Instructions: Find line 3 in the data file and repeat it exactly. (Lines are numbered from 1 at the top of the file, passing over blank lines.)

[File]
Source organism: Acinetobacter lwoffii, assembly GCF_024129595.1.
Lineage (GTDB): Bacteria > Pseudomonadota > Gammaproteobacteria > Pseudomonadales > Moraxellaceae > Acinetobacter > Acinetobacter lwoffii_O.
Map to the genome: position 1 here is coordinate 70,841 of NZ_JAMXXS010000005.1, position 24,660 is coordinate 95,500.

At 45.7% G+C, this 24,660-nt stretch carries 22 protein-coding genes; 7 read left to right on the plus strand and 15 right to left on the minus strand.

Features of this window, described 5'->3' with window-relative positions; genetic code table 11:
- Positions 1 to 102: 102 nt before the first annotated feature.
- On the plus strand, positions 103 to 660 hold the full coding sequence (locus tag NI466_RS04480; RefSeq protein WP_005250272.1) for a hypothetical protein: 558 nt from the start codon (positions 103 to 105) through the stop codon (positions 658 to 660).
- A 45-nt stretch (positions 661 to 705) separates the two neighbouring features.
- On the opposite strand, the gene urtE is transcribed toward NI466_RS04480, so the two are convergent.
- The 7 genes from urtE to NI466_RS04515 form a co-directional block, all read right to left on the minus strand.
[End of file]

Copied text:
Map to the genome: position 1 here is coordinate 70,841 of NZ_JAMXXS010000005.1, position 24,660 is coordinate 95,500.